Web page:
October, 2009 archive
David Corn on health insurance companies:
If I were fleeing the cops, the last place I would head for would the county office complex. Odds are, there are a fair amount of cops there. Then, again, if he had turned the other way, he would have been at the Air National Guard base, also not a good place for a malefactor.
He bailed out of the car and headed for the woods. The woods are bounded on one side by suburbs, on one side by a river, on one side by an industrial complex (where the local paper has its offices), and on one side by the airport.
done got an orange jumpsuit in his future.
The driver tried to evade the officer by driving through the New Castle County Government Center’s parking lot and lost control of his car and hit two parked cars, Navarro said.
But this is progress:
Democratic leader Harry Reid said on Monday the U.S. Senate’s healthcare overhaul will include a government-run insurance plan that lets states opt out, handing liberals an early victory on the bill’s most contentious issue.
After days of closed-door talks, Reid said he would include the “public” insurance option in a healthcare reform bill headed to the Senate floor for debate because it was the best way to lower costs and create competition.
This is hardly the final bill, but it’s a significant start. The “opt-out” provision is a joke; it makes no economic sense and is clearly a sop to advocates of the status quo; whether it survives will be interesting to watch.
The Booman has an excellent analysis of the politics of potential passage.
Interesting to note that, a few paragraphs farther down in the Reuters story was this gem:
(the health insurance industry’s) stock prices fell out of apparent concern about the prospect of competition from the government-run plan.
If they are doing such an all-fired good job, why are their investors concerned about a little competition?
It is clearly because they are not doing such an all-fired good job, except in the country-club membership for CEO’s department.
It really is all about their country-club memberships.
Noz points out
of course, when it comes to war, the answer to the “is it worth it?” question is often “no”. war is expensive, in terms of money, lives, general risk, and everything. that’s probably why people inclined to military solutions don’t like asking the question. and it’s also why the most warmongering people are the ones least willing to see the world in terms of trade-offs rather than absolutes.
. . . and ginormous Hallowe’en stores, good Lord protect us.
My favorite Hallowe’en costumes of all time were homemade from cardboard boxes.
She came as a grounded outlet; he came as a three-pronged plug.
They kept making a circuit of the dance floor.
The fee hand of the market at work:
Consumer advocates say companies are taking advantage of the recession and the growing number of uninsured people — 1 in 5 American adults under age 65 — to sell “health coverage” that evaporates when customers try to use it, or provides far less than promised.
Just last month, Minnesota Attorney General Lori Swanson sued two out-of-state companies for allegedly misleading customers with phony claims about their health plans; and ten more investigations are underway, she said.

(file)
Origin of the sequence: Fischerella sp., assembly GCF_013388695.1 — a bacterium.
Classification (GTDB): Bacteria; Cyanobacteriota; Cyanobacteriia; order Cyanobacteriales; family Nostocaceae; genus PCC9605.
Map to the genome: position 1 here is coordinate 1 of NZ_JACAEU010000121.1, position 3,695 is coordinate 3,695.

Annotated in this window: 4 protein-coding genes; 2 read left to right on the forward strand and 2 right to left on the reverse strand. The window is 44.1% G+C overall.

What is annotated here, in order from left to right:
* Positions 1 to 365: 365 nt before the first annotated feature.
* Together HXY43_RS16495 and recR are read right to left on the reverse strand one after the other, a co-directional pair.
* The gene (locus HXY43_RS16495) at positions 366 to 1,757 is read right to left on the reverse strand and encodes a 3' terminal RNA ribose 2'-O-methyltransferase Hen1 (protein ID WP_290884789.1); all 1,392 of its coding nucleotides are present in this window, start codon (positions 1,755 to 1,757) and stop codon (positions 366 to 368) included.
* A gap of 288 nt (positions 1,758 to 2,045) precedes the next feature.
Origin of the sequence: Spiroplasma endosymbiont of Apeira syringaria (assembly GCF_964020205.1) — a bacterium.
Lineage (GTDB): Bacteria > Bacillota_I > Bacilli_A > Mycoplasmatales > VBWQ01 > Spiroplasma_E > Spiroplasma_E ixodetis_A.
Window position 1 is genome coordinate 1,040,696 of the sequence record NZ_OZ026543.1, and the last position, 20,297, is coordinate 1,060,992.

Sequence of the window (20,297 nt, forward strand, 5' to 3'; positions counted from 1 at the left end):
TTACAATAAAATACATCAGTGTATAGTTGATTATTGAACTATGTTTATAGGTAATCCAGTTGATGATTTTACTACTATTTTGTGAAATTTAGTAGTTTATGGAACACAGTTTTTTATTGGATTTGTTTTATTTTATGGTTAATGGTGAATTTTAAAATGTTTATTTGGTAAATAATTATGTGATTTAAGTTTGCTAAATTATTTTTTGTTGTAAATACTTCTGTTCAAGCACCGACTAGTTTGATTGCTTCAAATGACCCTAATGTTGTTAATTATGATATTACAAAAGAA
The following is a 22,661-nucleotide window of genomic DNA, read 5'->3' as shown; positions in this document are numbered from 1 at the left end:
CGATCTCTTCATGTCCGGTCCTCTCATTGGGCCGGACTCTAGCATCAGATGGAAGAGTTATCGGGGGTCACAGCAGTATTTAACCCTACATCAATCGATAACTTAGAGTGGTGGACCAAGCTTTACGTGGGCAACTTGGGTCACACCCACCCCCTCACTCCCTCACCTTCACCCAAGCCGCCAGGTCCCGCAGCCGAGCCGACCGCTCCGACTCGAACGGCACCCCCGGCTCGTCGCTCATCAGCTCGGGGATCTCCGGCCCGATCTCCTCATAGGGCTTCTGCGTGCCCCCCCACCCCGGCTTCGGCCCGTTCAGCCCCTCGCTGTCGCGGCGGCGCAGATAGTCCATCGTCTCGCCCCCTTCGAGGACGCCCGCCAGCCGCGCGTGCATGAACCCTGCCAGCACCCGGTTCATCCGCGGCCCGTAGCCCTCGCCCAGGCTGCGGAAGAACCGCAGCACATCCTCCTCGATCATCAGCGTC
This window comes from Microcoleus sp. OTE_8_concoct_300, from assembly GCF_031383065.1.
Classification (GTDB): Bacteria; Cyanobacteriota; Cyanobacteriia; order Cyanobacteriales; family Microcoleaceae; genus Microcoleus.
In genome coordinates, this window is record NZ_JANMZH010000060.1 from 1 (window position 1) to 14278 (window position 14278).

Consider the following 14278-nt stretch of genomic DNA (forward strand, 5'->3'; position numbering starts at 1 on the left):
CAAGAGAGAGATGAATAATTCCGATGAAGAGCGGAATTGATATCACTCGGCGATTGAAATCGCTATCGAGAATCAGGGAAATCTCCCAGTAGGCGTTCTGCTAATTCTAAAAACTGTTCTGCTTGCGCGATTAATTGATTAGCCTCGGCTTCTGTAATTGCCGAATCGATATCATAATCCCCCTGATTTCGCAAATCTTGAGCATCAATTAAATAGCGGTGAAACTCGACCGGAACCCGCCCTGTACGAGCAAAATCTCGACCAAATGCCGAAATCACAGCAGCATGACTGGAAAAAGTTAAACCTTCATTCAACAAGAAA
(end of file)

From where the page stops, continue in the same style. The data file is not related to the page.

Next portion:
And, in San Jose, it doesn’t seem to be an “isolated incident.”
The Booman has the details.
DougJ wants to know:
The thing I always wonder is: how did the neocons amass so much influence? Everything they attempt fails and, when you consider how unpersuasive their arguments are, this failure isn’t surprising. How did it come to pass that a naive-sounding theory with no supporting body of empirical evidence became so influential? Yes, part of it is that our media elites are hacks and morons, part of it is that the so-called think tanks are staffed by hacks and morons, but give that there are an infinitude of dumb-sounding, empirically unsupportable theories, why did this particular one become so popular?
A catchphrase with credentials: BS, MS, PHD.
Macauley, via the Quotemaster:
The Puritan hated bear-baiting, not because it gave pain to
the bear, but because it gave pleasure to the spectators.
The precursor to Mencken’s definition:
which is often rendered as “the haunting fear that someone, somewhere, may be having fun.”
Macauley was quite the child prodigy. Bennett Cerf told the story that, when Macauley was three and in his pram, he was bawling about having bitten his finger while eating a snack. A woman came up to him and said, “Did Ooo hurt Ooo’s ittle bitty finger?”
He stopped crying, looked at her, and said, “Madam, the agony has somewhat abated.”
Then he resumed crying.
In honor of my QVCing daughter, who turns 30 today.
Via La Contessa.
Predictable results. Dan Froomkin:
Pretending that Fox News is fair and balanced only serves the right wing, in the same way that it only served the Bush administration when traditional-media reporters pretended Bush didn’t have a credibility problem — and didn’t call him out for his lies — for fear of appearing partisan. It’s self-muzzling, plain and simple.
One of the startling shifts in the last decade has been how so many of the most important policy issues of our time have become matters not of honest political debate, but of competing realities (only one of which, mind you, is supported by facts.) During the Bush years, whether it was related to Iraqi weapons of mass destruction, progress in Iraq, torture, or tax cuts for the rich, Bush and his acolytes operated in their own fictional world — with the traditional media only rarely issuing a reality check.
The world of Fox News exists in ideology and wishful thinking, not in any objective reality (and, yes, there is such a thing as objective reality–if you doubt that, stick your finger in that electrical outlet over there and report back to me).
Investment banks making huge profits from fees on trades that they promote are like croupiers skimming bets they recommend.